Distracted driving is preventable

Published 4:56 pm Tuesday, April 16, 2019


Boyle County Extension Agent for Family and Consumer Sciences

April is Distracted Driving Awareness Month, which recognizes that it is possible to eliminate and prevent deaths from distracted driving. I’m all for preventing tragedy if possible and distracted driving is high on my list.

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What is distracted driving? This refers to any activity that diverts attention away from the primary task of driving. Distracted driving can increase the chance of a motor vehicle crash. This could include anything from eating breakfast on your morning commute to sending a quick text to let someone know you’re on your way.

Each day in the United States, approximately nine people are killed and more than 1,000 are injured in crashes that are reported to involve a distracted driver. In addition, on any given day, around 660,000 people are on their cell phones or other electronic devices while driving.

Many distractions exist while driving, including dashboard infotainment systems, eating in the car and children or animals in the back seat. Cell phones and texting in particular, are the top distraction because it involves visual, manual and cognitive distraction. Visual distraction is taking your eyes off the road, manual distraction is taking your hands off the wheel and cognitive distraction is taking your mind off driving.

Next time you’re cruisin’ around town, casually look around and see if you can spot a distracted driver. Almost everyone has seen a driver distracted by a cell phone. They’re not hard to spot. I’ve seen people texting with the phone at 12 on the steering wheel as if to have their eyes on the road and the phone at the same time.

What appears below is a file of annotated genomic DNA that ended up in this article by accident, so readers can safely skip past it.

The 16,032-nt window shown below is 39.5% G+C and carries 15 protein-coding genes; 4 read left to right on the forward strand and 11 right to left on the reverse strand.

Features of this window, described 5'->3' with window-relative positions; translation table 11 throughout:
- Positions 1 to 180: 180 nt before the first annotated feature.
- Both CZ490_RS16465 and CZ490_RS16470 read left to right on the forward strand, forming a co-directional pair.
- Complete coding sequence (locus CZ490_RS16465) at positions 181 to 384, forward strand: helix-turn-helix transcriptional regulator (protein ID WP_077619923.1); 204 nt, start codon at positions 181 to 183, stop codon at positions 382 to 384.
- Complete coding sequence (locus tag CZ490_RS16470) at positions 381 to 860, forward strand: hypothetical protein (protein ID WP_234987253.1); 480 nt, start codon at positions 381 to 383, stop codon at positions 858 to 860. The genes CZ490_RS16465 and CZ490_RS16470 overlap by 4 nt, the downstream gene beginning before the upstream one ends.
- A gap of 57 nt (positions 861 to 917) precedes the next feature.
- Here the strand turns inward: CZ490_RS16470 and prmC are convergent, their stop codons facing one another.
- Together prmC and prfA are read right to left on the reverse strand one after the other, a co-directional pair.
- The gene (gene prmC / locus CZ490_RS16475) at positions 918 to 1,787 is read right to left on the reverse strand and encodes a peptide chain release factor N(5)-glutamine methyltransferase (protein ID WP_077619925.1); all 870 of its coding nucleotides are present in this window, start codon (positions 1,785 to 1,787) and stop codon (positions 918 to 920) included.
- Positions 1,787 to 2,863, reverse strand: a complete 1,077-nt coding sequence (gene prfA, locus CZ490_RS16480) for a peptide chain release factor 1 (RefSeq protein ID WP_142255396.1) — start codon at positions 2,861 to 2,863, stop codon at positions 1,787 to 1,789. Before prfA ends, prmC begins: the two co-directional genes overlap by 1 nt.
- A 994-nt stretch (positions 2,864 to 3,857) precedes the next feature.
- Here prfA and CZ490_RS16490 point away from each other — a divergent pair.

It is estimated that one in four car crashes involve cell phone use. Many people know that using cell phones to text while driving is dangerous, but many underestimate the danger it puts you in. Sending or reading a text takes your eyes off the road for five seconds. At 55 miles per hour, that is similar to driving the length of an entire football field with your eyes closed.

Here are some helpful tips to eliminate distracted driving:

Put aside your electronic distractions. Do not use cell phones while driving, including text messaging, phone calls, email functions, video games or social media. Avoid temptation by turning off or putting your device away before driving.

If another activity demands your attention, like children in the back seat or a phone call, instead of trying to attempt it while driving, pull off of the road and stop your vehicle in a safe place.

Snack smart. If possible, eat meals or snacks before you get in your car, not while driving. When on the road, avoid foods that are difficult to manage if you need to eat while driving.

When driving with passengers, have them help you focus safely on driving by letting them be in charge of the navigational system or GPS, climate controls and sound system.

Stay safe on the road by using these simple tips. Keep in mind that children and teens are watching so set the safe driving example you hope they will follow when the time comes for them to be behind the wheel. Deaths from distracted driving are preventable but it takes a team effort. Drive safe.

For questions or comments about this column please feel free to email me at a.price@uky.edu.